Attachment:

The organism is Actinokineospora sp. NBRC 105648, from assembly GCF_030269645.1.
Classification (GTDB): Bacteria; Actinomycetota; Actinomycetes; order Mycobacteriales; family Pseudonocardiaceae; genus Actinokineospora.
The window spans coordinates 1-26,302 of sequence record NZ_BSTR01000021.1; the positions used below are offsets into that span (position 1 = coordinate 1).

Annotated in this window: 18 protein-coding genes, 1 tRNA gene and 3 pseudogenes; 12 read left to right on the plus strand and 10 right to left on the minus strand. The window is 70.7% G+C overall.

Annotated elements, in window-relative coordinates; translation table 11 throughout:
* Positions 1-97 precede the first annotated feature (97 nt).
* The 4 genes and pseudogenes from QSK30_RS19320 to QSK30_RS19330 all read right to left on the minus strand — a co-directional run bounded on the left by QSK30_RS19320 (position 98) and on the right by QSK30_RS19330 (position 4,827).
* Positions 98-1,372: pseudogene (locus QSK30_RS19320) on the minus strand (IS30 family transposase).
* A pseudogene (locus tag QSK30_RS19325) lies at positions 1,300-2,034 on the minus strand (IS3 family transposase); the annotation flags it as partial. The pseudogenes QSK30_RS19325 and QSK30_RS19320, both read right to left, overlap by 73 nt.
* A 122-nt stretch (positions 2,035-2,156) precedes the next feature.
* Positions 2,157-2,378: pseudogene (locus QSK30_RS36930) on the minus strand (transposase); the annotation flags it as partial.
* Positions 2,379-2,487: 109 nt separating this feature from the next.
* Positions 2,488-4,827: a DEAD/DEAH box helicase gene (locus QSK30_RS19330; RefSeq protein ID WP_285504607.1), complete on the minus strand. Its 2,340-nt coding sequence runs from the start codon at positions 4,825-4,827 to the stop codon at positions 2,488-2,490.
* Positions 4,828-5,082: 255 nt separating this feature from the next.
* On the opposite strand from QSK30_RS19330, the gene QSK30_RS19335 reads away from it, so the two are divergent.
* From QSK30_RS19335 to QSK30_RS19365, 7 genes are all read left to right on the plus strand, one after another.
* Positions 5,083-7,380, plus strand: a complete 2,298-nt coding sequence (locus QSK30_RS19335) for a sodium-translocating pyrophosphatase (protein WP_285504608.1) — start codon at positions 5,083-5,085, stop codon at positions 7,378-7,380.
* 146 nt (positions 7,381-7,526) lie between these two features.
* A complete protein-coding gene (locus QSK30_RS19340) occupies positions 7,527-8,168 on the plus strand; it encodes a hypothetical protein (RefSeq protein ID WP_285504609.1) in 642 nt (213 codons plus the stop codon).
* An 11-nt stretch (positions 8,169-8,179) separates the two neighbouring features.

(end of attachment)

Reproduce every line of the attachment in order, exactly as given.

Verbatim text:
The organism is Actinokineospora sp. NBRC 105648, from assembly GCF_030269645.1.
Classification (GTDB): Bacteria; Actinomycetota; Actinomycetes; order Mycobacteriales; family Pseudonocardiaceae; genus Actinokineospora.
The window spans coordinates 1-26,302 of sequence record NZ_BSTR01000021.1; the positions used below are offsets into that span (position 1 = coordinate 1).

Annotated in this window: 18 protein-coding genes, 1 tRNA gene and 3 pseudogenes; 12 read left to right on the plus strand and 10 right to left on the minus strand. The window is 70.7% G+C overall.

Annotated elements, in window-relative coordinates; translation table 11 throughout:
* Positions 1-97 precede the first annotated feature (97 nt).
* The 4 genes and pseudogenes from QSK30_RS19320 to QSK30_RS19330 all read right to left on the minus strand — a co-directional run bounded on the left by QSK30_RS19320 (position 98) and on the right by QSK30_RS19330 (position 4,827).
* Positions 98-1,372: pseudogene (locus QSK30_RS19320) on the minus strand (IS30 family transposase).
* A pseudogene (locus tag QSK30_RS19325) lies at positions 1,300-2,034 on the minus strand (IS3 family transposase); the annotation flags it as partial. The pseudogenes QSK30_RS19325 and QSK30_RS19320, both read right to left, overlap by 73 nt.
* A 122-nt stretch (positions 2,035-2,156) precedes the next feature.
* Positions 2,157-2,378: pseudogene (locus QSK30_RS36930) on the minus strand (transposase); the annotation flags it as partial.
* Positions 2,379-2,487: 109 nt separating this feature from the next.
* Positions 2,488-4,827: a DEAD/DEAH box helicase gene (locus QSK30_RS19330; RefSeq protein ID WP_285504607.1), complete on the minus strand. Its 2,340-nt coding sequence runs from the start codon at positions 4,825-4,827 to the stop codon at positions 2,488-2,490.
* Positions 4,828-5,082: 255 nt separating this feature from the next.
* On the opposite strand from QSK30_RS19330, the gene QSK30_RS19335 reads away from it, so the two are divergent.
* From QSK30_RS19335 to QSK30_RS19365, 7 genes are all read left to right on the plus strand, one after another.
* Positions 5,083-7,380, plus strand: a complete 2,298-nt coding sequence (locus QSK30_RS19335) for a sodium-translocating pyrophosphatase (protein WP_285504608.1) — start codon at positions 5,083-5,085, stop codon at positions 7,378-7,380.
* 146 nt (positions 7,381-7,526) lie between these two features.
* A complete protein-coding gene (locus QSK30_RS19340) occupies positions 7,527-8,168 on the plus strand; it encodes a hypothetical protein (RefSeq protein ID WP_285504609.1) in 642 nt (213 codons plus the stop codon).
* An 11-nt stretch (positions 8,169-8,179) separates the two neighbouring features.